By Karen Finney - 10/31/11 11:10 PM EDT
Texas Gov. Rick Perry’s campaign reboot got off to a good start as he sat down with Chris Wallace over the weekend.
Sticking to the talking points without getting flustered, Perry appeared more confident, clearly trying to emphasize a positive message — rather than the fighter we’ve seen on stage at the debates.
On the surface, it’s a curious strategy for a presidential candidate averaging about 10 percent in the polls. As recent surveys have also shown, Congress has only a 9 percent approval rating, with only 14 percent of Republicans approving of Congress’s job, according to Gallup. Since the Tea Party takeover of the House of Representatives, overall congressional approval has dropped 15 percent.
On the most important issue — the economy — only 20 percent of Americans currently believe congressional Republicans have a jobs plan, down 10 percent from November 2010.
Perry’s economic plan, “Cut, Balance and Grow,” mimics the “Cut, Cap and Balance” plan (a plan he publicly supported in July along with South Carolina Gov. Nikki Haley), which failed in Congress earlier this year. Like former President Bush and congressional Republicans, Perry calls for privatizing Social Security and voucherizing Medicare, with little impact on defense spending, despite overwhelming evidence that Americans would favor defense cuts ahead of cuts to either program.
Perry also parrots the Cantor/BoehnerJohn BoehnerHouse GOP faces dilemma on spending bills Overnight Finance: Puerto Rico bill clears panel | IRS chief vows to finish term | Bill would require nominees to release tax returns Overnight Defense: Pentagon chief fears sequestration's return MORE/Ryan/McConnell talking point rhetorically equating “job creators” with the wealthy. Like the Teapublicans, Perry accuses President Obama and Democrats of engaging in class warfare while favoring tax cuts that would further benefit the wealthiest Americans and further increase the already widening gap of income disparity, with no plans to address ways to close the gap in support of the middle class. Again, both plans ignore the voices of the 66 percent of Americans who want more fairness in income levels and the 69 percent who support taxing the wealthiest, favoring the shared sacrifice called for by Obama and congressional Democrats in order to give additional tax breaks to small businesses, and cut payroll taxes.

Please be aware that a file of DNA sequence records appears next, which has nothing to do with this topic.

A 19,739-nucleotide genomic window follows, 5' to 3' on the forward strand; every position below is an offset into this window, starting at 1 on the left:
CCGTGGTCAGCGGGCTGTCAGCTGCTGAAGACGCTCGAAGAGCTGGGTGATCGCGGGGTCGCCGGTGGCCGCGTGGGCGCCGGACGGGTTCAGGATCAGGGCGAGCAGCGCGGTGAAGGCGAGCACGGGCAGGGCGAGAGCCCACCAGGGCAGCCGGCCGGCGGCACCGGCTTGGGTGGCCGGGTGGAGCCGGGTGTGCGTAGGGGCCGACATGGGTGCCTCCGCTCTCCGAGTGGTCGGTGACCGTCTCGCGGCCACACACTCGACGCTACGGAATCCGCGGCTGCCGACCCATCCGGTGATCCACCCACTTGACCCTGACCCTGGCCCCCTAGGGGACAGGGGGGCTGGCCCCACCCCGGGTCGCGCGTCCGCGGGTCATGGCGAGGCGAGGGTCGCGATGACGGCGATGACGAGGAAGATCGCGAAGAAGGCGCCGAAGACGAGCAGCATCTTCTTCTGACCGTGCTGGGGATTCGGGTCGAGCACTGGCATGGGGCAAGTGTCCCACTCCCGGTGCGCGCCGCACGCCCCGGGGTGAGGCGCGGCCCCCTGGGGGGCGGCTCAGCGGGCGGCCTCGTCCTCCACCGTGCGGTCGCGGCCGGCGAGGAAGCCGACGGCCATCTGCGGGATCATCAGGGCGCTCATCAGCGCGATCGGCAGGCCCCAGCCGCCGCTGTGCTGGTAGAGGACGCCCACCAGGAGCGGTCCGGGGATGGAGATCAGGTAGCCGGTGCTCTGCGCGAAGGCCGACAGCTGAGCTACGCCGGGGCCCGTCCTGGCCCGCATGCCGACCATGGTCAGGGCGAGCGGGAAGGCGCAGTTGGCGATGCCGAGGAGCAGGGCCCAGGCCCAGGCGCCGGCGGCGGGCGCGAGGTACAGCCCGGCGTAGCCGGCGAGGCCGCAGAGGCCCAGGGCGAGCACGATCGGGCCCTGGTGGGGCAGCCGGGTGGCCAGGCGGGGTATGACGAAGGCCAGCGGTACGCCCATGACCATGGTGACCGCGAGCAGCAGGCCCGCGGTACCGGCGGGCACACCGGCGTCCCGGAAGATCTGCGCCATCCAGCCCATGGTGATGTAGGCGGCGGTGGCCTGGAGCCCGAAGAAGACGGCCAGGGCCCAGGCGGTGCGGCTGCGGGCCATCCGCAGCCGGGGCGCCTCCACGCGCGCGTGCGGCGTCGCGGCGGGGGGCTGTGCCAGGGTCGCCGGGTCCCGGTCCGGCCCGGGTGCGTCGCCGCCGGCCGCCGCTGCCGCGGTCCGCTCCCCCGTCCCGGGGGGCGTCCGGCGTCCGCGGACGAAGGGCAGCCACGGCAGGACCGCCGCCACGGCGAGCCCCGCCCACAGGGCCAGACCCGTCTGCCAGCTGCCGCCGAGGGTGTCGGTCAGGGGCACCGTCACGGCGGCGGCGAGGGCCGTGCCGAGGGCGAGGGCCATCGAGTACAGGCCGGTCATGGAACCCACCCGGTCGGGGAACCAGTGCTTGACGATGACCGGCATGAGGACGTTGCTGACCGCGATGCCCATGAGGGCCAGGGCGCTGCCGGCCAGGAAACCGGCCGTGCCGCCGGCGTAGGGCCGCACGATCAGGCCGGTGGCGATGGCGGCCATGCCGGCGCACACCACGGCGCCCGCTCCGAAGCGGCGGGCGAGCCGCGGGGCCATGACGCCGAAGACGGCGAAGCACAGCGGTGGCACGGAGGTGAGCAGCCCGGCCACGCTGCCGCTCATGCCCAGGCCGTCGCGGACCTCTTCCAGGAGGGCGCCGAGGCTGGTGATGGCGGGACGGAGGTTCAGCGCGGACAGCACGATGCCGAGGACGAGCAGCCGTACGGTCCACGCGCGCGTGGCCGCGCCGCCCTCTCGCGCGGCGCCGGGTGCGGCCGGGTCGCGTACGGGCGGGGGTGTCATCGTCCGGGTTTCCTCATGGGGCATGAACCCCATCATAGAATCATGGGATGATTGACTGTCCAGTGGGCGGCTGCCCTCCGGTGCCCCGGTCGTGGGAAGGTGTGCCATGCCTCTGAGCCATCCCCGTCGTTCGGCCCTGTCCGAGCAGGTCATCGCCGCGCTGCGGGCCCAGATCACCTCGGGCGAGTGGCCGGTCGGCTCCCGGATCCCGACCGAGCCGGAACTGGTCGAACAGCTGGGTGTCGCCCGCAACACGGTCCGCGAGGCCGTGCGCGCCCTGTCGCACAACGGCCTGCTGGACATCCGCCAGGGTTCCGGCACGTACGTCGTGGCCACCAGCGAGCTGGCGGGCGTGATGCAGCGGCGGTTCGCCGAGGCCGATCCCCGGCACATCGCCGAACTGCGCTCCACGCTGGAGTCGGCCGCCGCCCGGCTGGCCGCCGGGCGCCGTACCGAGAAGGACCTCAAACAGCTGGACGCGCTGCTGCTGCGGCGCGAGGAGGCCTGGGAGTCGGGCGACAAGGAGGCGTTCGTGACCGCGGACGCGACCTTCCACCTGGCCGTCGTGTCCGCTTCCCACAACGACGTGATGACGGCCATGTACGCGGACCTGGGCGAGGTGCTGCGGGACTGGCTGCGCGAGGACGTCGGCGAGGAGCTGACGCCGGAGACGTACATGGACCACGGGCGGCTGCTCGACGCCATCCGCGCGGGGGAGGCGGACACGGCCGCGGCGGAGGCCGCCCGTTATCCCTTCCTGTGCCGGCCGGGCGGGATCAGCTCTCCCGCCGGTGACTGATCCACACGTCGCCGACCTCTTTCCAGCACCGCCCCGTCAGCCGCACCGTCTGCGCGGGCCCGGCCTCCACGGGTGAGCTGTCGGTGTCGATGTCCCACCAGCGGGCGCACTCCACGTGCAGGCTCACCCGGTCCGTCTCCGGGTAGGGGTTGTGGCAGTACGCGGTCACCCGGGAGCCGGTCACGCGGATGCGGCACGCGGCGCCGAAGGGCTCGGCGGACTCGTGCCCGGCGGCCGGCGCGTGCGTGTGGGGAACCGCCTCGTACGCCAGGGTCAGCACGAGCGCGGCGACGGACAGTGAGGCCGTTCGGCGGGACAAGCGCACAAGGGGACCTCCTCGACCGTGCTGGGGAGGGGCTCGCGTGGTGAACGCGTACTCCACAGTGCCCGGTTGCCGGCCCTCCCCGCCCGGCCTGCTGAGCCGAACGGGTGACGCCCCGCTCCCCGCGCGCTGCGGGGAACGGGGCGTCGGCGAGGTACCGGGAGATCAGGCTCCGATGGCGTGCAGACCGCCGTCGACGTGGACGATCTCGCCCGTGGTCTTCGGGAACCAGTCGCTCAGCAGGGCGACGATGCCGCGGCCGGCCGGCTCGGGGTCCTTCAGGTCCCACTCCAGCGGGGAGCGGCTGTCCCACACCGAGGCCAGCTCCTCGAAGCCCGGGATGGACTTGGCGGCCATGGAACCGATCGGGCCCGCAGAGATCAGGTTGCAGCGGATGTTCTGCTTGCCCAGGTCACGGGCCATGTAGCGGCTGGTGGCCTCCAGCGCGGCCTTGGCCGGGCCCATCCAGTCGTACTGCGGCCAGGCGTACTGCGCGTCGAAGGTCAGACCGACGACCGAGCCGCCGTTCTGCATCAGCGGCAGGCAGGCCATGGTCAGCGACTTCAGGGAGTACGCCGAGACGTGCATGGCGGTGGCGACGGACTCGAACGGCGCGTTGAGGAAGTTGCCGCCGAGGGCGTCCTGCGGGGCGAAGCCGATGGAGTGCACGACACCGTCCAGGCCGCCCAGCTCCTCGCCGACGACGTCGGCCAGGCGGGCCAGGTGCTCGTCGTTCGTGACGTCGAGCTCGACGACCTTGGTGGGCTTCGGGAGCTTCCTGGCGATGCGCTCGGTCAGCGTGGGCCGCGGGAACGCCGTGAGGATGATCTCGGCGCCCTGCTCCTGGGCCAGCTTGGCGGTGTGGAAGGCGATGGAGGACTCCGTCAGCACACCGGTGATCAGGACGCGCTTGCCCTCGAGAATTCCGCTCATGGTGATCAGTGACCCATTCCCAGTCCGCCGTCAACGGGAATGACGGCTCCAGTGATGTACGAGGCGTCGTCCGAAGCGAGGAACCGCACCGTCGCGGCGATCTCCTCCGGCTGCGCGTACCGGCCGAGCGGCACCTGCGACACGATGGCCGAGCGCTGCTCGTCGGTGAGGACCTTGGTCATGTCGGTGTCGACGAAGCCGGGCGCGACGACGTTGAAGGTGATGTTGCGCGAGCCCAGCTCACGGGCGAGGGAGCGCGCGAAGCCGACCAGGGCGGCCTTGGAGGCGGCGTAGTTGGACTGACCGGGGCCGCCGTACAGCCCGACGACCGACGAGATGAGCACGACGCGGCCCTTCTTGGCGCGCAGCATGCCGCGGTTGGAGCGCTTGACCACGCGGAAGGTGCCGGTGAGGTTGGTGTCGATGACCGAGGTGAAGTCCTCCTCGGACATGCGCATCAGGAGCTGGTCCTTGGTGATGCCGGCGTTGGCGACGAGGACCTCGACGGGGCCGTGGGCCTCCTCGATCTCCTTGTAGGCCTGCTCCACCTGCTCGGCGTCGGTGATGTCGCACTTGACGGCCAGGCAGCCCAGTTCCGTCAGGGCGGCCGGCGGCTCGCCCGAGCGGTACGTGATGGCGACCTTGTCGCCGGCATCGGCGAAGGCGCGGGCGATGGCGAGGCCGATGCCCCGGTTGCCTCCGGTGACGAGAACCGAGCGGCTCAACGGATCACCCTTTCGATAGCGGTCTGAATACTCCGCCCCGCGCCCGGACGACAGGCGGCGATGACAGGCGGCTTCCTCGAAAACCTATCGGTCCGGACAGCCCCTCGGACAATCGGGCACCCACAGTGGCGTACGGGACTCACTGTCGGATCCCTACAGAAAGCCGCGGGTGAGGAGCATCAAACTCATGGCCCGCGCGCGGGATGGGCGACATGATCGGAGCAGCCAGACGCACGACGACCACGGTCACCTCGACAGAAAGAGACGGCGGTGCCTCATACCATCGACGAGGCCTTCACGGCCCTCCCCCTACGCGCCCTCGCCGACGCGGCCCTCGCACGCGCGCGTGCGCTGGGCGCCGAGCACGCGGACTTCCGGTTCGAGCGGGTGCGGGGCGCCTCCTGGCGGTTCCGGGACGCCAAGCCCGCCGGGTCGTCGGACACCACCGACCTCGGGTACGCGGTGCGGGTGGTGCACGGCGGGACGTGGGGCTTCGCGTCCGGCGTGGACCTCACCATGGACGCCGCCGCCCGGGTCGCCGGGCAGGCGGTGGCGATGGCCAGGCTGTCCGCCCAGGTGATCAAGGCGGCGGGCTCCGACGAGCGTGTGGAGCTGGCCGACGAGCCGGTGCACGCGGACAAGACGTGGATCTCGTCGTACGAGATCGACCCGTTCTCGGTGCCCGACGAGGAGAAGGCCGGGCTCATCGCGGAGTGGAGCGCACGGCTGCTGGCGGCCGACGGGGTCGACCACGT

And just like congressional Republicans, Perry rails against “government jobs,” stressing the need to cut them, despite the fact that, according to the latest Pew report, 56 percent of Republicans and 75 percent of Americans overall support hiring teachers, police officers and firefighters — all government jobs.
Obviously, like “Cut, Cap and Balance,” “Cut, Cap and Grow” is largely symbolic, based on political ideology rather than sound policy, designed to appeal to the conservative Republican primary voter.
The question is whether or not Perry’s Hail Mary pass will garner enough support quickly enough to save his candidacy in the GOP primary. Given that he’s sitting on a sizable war chest and has shown a willingness to make changes to his campaign, we shouldn’t count Perry out just yet.
Karen Finney is a political analyst for MSNBC and Democratic consultant.